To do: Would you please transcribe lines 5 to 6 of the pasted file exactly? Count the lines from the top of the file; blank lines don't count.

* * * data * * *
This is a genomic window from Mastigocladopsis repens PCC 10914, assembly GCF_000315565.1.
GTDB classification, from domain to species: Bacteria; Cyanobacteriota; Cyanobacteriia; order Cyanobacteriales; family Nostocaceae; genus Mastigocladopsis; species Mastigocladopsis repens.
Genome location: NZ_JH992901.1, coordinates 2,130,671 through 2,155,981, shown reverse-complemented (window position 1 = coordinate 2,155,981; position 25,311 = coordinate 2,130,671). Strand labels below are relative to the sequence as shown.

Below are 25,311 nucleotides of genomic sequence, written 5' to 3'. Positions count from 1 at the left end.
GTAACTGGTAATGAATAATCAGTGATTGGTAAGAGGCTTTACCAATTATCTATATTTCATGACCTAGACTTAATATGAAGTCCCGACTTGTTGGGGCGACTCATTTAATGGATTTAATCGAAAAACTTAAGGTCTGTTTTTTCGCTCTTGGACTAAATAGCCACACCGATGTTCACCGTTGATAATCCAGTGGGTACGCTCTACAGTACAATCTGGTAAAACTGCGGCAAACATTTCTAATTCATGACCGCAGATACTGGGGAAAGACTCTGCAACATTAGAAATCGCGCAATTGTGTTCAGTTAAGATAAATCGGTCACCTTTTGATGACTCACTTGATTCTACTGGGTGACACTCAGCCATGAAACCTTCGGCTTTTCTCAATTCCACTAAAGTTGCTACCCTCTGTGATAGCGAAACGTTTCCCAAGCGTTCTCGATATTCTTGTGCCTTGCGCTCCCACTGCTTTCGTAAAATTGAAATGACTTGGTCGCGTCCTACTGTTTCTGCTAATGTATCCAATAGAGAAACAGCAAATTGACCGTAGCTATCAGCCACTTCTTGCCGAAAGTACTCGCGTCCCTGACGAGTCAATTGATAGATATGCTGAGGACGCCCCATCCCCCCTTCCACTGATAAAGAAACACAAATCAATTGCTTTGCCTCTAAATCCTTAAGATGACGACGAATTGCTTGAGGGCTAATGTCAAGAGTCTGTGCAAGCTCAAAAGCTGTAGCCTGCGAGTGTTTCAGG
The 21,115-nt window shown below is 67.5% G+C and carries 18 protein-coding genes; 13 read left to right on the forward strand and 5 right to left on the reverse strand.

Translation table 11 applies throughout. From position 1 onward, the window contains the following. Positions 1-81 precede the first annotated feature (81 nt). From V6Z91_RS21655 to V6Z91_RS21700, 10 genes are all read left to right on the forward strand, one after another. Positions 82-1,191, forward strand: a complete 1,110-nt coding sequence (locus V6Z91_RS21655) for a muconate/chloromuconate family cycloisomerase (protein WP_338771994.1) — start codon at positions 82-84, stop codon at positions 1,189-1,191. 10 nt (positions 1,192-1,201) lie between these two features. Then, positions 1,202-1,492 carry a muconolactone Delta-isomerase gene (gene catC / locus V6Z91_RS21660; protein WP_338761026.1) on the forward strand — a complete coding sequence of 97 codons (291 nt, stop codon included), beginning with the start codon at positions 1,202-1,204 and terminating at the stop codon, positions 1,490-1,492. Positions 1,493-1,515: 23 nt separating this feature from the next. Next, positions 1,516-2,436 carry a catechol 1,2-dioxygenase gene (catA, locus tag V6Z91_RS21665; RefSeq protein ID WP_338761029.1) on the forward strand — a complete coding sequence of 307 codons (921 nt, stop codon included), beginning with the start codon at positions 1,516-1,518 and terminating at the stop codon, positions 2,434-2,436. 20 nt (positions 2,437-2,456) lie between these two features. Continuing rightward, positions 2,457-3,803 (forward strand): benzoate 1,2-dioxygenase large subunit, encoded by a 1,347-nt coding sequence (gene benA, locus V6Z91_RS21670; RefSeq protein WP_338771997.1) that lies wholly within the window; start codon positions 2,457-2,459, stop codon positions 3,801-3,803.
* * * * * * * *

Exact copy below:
GTAACTGGTAATGAATAATCAGTGATTGGTAAGAGGCTTTACCAATTATCTATATTTCATGACCTAGACTTAATATGAAGTCCCGACTTGTTGGGGCGACTCATTTAATGGATTTAATCGAAAAACTTAAGGTCTGTTTTTTCGCTCTTGGACTAAATAGCCACACCGATGTTCACCGTTGATAATCCAGTGGGTACGCTCTACAGTACAATCTGGTAAAACTGCGGCAAACATTTCTAATTCATGACCGCAGATACTGGGGAAAGACTCTGCAACATTAGAAATCGCGCAATTGTGTTCAGTTAAGATAAATCGGTCACCTTTTGATGACTCACTTGATTCTACTGGGTGACACTCAGCCATGAAACCTTCGGCTTTTCTCAATTCCACTAAAGTTGCTACCCTCTGTGATAGCGAAACGTTTCCCAAGCGTTCTCGATATTCTTGTGCCTTGCGCTCCCACTGCTTTCGTAAAATTGAAATGACTTGGTCGCGTCCTACTGTTTCTGCTAATGTATCCAATAGAGAAACAGCAAATTGACCGTAGCTATCAGCCACTTCTTGCCGAAAGTACTCGCGTCCCTGACGAGTCAATTGATAGATATGCTGAGGACGCCCCATCCCCCCTTCCACTGATAAAGAAACACAAATCAATTGCTTTGCCTCTAAATCCTTAAGATGACGACGAATTGCTTGAGGGCTAATGTCAAGAGTCTGTGCAAGCTCAAAAGCTGTAGCCTGCGAGTGTTTCAGG
The 21,115-nt window shown below is 67.5% G+C and carries 18 protein-coding genes; 13 read left to right on the forward strand and 5 right to left on the reverse strand.